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Family Business

And you've said before that when you used to go out performing, the audiences expected the same dozen or so Coppers' greatest hits.

Jill, John, Bob, Jon, Lynn. Royal Festival Hall 1986spacer
Jill, John, Bob, Jon, Lynn. Royal Festival Hall 1986 (Photo: I. Anderson)
J.C. Well now we leave that sort of thing much more to chance, if we have a booking. We sing much more what we would like to sing, some of the songs in the repertoire which, if you're not careful, get pushed to the side and neglected. I'll spring a song on him that he hasn't even thought of for five years - but they're all in there somewhere with Dad, it's like riding a bike! It's nice to have that spontaneity, then there's that freshness in it that you lose very quickly if you're singing the same songs night after night.

B.C. If you're professional musicians and performers, you can make it sound fresh every time, but not bums like us. We just sing mostly because we like the songs, we're not clever enough to make it professional. It's like those long players we did for Bill Leader. He came down in the afternoon after closing time, about half past three, and we had to open the club again at six. We just rattled them off.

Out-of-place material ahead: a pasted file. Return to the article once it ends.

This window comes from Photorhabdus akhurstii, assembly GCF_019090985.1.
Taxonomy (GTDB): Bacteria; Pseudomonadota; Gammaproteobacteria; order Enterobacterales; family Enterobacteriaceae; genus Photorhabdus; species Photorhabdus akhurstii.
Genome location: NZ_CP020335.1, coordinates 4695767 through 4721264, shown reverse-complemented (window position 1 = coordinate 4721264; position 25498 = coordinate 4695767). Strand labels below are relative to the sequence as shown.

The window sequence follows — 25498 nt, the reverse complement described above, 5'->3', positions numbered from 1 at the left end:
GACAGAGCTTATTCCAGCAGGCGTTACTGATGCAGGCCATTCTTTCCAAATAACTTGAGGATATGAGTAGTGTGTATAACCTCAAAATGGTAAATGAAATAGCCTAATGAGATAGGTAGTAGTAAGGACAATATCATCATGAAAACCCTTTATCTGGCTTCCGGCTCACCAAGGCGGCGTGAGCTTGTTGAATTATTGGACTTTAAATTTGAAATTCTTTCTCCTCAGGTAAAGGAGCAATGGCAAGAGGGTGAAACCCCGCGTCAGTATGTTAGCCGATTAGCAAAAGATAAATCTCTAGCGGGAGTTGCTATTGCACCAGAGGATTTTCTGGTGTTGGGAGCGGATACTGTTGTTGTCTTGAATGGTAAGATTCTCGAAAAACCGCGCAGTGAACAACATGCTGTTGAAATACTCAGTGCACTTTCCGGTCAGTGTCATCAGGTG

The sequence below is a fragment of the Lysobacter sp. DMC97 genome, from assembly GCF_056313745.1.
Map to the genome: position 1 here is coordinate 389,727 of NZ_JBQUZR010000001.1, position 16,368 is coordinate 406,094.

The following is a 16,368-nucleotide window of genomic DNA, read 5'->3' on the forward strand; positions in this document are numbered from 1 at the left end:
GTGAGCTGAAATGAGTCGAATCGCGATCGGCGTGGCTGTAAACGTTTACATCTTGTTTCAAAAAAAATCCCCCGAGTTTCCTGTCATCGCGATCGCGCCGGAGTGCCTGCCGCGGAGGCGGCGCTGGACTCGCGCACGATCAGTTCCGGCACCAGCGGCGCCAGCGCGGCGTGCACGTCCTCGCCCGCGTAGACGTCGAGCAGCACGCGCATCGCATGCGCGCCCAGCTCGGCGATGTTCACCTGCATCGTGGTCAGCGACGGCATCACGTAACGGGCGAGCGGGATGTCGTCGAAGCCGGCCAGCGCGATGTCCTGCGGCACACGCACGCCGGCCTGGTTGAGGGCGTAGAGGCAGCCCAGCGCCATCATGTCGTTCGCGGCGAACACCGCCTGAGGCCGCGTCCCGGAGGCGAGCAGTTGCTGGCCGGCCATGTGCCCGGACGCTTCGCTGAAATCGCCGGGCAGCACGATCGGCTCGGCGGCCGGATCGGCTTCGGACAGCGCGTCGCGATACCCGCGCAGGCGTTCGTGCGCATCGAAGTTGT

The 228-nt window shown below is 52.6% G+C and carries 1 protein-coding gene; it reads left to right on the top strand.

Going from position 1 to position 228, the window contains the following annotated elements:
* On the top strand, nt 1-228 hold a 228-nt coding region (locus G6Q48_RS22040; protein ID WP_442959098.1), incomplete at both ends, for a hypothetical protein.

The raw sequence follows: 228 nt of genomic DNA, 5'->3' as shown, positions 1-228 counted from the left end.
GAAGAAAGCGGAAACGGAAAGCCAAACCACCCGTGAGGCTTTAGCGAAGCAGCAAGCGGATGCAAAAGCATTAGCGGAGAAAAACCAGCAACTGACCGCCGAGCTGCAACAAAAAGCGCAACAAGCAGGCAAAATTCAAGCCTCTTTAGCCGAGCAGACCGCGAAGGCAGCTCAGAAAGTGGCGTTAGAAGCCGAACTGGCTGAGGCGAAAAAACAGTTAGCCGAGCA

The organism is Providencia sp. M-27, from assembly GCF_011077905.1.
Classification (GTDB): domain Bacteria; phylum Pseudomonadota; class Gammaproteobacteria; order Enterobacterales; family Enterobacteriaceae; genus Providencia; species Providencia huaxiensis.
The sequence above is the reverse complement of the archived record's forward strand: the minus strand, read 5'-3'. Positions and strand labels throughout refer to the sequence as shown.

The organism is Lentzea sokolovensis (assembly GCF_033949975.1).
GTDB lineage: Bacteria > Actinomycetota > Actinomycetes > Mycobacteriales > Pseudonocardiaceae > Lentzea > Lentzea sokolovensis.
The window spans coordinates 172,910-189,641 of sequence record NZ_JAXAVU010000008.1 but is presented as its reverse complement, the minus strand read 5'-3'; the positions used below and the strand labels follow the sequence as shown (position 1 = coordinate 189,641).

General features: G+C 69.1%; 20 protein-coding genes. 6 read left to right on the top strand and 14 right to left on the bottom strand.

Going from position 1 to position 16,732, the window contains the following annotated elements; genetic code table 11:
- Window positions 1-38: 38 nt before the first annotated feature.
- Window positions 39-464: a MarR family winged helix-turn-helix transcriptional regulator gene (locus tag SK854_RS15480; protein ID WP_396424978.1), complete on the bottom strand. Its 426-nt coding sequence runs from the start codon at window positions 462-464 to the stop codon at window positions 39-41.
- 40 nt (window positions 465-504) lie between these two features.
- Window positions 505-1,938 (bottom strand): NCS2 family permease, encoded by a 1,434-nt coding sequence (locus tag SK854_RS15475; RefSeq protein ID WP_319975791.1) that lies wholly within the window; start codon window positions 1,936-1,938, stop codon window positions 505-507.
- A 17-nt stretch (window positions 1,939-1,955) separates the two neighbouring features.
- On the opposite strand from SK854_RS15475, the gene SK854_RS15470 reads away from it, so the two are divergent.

J.C. We recorded 82 tracks in 4 sessions like that, with 12 re-takes. We were appalled - I thought it was a bit too extreme at the time, but maybe he did have a good idea. I don't know. I've never heard 'em right through. It's like looking in the mirror - it's bloody awful, but you can't do anything about it!

But right back to your original question - my father's generation were the old traditional singers who never sang in front of an audience at all when they first started. They were suddenly thrust into a world of concerts, folk platforms, etc. But don't forget that happened a whole generation ago - it was over 30 years ago that Dad was performing in the Royal Albert Hall. I was absolutely brought up with it, and I have to almost contrive a singaround situation or a family sing-song. It's something you have to organise, whereas in Dad's younger days, these sort of things happened naturally. So even for Dad, it's a long time ago to remember.

This feature first appeared in issue 20 of The Southern Rag (the original title of fRoots) in April 1984.


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